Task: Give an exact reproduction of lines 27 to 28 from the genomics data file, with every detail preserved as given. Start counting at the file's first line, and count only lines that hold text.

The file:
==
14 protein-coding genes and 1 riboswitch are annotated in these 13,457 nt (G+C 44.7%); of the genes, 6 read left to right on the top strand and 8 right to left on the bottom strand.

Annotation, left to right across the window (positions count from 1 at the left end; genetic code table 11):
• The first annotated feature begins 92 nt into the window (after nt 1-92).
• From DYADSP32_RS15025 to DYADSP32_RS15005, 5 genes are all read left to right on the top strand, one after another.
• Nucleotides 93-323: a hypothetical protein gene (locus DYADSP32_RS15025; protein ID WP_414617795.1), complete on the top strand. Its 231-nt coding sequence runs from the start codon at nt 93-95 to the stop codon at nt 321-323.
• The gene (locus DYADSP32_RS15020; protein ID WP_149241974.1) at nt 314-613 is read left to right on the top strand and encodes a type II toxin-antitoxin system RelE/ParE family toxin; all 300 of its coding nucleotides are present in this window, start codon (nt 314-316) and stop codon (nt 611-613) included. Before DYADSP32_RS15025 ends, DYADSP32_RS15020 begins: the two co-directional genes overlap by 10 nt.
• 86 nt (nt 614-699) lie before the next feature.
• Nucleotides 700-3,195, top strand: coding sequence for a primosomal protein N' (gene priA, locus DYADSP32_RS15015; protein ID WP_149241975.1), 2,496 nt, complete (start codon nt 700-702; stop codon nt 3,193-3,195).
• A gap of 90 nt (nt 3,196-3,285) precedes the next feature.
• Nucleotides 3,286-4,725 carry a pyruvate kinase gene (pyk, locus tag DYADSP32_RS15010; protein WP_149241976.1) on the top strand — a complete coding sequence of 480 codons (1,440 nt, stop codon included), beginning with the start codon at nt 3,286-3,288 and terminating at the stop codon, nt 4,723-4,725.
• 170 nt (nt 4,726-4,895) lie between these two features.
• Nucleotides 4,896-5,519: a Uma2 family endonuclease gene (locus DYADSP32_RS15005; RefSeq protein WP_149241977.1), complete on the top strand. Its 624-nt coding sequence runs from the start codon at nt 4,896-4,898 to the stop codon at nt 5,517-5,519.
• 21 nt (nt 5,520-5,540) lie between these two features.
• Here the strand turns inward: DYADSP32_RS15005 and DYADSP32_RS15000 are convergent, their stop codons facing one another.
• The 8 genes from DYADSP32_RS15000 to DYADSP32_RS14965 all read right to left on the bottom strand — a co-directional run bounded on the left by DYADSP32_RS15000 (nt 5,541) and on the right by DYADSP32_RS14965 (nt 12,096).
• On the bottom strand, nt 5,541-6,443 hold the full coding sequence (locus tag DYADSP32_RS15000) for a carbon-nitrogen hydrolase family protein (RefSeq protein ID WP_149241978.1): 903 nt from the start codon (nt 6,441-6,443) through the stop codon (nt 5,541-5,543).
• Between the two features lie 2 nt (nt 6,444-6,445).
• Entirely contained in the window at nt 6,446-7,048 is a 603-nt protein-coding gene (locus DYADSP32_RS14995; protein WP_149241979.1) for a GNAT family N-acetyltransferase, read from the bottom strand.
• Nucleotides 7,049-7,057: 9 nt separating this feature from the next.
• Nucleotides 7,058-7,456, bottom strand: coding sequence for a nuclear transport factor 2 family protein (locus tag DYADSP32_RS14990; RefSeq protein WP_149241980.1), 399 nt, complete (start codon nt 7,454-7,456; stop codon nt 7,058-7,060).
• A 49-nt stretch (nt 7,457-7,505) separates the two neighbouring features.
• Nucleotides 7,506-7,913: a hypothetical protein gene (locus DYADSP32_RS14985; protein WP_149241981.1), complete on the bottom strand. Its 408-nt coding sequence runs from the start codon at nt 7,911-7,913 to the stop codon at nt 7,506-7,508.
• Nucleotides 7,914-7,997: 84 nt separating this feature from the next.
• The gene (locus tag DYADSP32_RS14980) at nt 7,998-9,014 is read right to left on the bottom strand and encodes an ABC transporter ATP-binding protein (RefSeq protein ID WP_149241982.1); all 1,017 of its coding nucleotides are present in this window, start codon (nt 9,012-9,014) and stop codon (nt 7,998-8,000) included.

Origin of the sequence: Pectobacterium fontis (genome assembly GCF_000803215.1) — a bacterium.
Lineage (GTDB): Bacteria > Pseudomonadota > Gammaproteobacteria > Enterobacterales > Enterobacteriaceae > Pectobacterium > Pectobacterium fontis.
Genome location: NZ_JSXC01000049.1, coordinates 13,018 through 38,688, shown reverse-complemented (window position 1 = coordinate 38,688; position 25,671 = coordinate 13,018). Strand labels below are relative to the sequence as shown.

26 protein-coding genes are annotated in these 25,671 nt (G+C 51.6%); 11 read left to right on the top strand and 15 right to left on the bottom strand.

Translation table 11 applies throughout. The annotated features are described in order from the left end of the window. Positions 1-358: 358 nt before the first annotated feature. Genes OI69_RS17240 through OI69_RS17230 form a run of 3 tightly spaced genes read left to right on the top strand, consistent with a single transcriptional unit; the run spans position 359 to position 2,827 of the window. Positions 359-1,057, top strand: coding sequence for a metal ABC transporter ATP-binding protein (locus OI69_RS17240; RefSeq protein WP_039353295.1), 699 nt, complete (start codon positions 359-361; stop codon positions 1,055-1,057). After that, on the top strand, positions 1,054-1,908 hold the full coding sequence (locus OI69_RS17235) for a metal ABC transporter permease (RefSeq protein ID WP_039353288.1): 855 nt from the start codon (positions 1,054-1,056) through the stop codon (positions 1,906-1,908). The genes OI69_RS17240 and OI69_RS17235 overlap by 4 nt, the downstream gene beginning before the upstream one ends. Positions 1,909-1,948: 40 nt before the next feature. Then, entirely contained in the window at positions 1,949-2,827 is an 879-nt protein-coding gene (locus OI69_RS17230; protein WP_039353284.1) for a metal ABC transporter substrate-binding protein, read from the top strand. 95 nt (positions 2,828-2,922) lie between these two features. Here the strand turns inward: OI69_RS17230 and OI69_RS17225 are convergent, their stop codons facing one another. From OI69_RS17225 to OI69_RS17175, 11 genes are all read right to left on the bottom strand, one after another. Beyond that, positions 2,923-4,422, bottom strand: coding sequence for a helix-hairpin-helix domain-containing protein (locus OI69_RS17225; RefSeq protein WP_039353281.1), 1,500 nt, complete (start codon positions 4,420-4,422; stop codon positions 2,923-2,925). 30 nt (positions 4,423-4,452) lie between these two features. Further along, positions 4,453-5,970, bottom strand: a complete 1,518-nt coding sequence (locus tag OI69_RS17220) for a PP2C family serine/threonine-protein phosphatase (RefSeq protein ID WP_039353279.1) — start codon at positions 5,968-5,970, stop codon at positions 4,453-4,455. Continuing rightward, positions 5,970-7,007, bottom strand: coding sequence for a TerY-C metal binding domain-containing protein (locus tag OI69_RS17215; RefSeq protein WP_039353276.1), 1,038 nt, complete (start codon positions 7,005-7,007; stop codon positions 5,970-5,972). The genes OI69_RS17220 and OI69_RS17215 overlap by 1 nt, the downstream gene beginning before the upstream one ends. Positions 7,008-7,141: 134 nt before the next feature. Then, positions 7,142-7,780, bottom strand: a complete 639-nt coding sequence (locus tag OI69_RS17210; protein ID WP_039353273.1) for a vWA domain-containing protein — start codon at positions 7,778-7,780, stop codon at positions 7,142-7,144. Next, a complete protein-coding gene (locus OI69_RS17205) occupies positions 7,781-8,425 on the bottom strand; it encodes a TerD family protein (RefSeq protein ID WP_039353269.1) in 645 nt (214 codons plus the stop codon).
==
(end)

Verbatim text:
Genome location: NZ_JSXC01000049.1, coordinates 13,018 through 38,688, shown reverse-complemented (window position 1 = coordinate 38,688; position 25,671 = coordinate 13,018). Strand labels below are relative to the sequence as shown.

26 protein-coding genes are annotated in these 25,671 nt (G+C 51.6%); 11 read left to right on the top strand and 15 right to left on the bottom strand.